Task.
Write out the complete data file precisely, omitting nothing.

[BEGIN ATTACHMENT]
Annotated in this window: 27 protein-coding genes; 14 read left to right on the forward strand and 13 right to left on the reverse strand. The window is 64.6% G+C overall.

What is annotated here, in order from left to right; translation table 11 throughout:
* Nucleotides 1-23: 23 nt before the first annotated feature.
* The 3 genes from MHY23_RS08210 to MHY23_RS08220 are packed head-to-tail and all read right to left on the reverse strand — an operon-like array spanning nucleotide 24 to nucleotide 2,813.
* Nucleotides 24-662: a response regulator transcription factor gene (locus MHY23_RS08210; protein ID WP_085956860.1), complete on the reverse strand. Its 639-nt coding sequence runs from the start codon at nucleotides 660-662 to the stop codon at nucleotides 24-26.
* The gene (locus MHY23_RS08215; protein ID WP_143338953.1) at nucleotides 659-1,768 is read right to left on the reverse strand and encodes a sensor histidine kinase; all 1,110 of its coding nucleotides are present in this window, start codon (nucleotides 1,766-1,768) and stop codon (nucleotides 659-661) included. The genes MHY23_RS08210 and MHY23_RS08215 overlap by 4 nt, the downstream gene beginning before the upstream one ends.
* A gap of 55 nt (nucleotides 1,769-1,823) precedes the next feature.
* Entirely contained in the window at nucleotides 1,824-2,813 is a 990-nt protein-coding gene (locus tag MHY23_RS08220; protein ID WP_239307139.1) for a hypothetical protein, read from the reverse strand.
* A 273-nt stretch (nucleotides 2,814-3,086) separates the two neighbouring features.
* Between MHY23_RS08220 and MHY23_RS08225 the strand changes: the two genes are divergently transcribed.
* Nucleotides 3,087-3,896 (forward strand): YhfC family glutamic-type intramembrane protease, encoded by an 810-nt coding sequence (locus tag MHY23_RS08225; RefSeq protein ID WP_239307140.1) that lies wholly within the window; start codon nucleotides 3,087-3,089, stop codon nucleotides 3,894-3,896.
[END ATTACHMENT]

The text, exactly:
Annotated in this window: 27 protein-coding genes; 14 read left to right on the forward strand and 13 right to left on the reverse strand. The window is 64.6% G+C overall.

What is annotated here, in order from left to right; translation table 11 throughout:
* Nucleotides 1-23: 23 nt before the first annotated feature.
* The 3 genes from MHY23_RS08210 to MHY23_RS08220 are packed head-to-tail and all read right to left on the reverse strand — an operon-like array spanning nucleotide 24 to nucleotide 2,813.
* Nucleotides 24-662: a response regulator transcription factor gene (locus MHY23_RS08210; protein ID WP_085956860.1), complete on the reverse strand. Its 639-nt coding sequence runs from the start codon at nucleotides 660-662 to the stop codon at nucleotides 24-26.
* The gene (locus MHY23_RS08215; protein ID WP_143338953.1) at nucleotides 659-1,768 is read right to left on the reverse strand and encodes a sensor histidine kinase; all 1,110 of its coding nucleotides are present in this window, start codon (nucleotides 1,766-1,768) and stop codon (nucleotides 659-661) included. The genes MHY23_RS08210 and MHY23_RS08215 overlap by 4 nt, the downstream gene beginning before the upstream one ends.
* A gap of 55 nt (nucleotides 1,769-1,823) precedes the next feature.
* Entirely contained in the window at nucleotides 1,824-2,813 is a 990-nt protein-coding gene (locus tag MHY23_RS08220; protein ID WP_239307139.1) for a hypothetical protein, read from the reverse strand.
* A 273-nt stretch (nucleotides 2,814-3,086) separates the two neighbouring features.
* Between MHY23_RS08220 and MHY23_RS08225 the strand changes: the two genes are divergently transcribed.
* Nucleotides 3,087-3,896 (forward strand): YhfC family glutamic-type intramembrane protease, encoded by an 810-nt coding sequence (locus tag MHY23_RS08225; RefSeq protein ID WP_239307140.1) that lies wholly within the window; start codon nucleotides 3,087-3,089, stop codon nucleotides 3,894-3,896.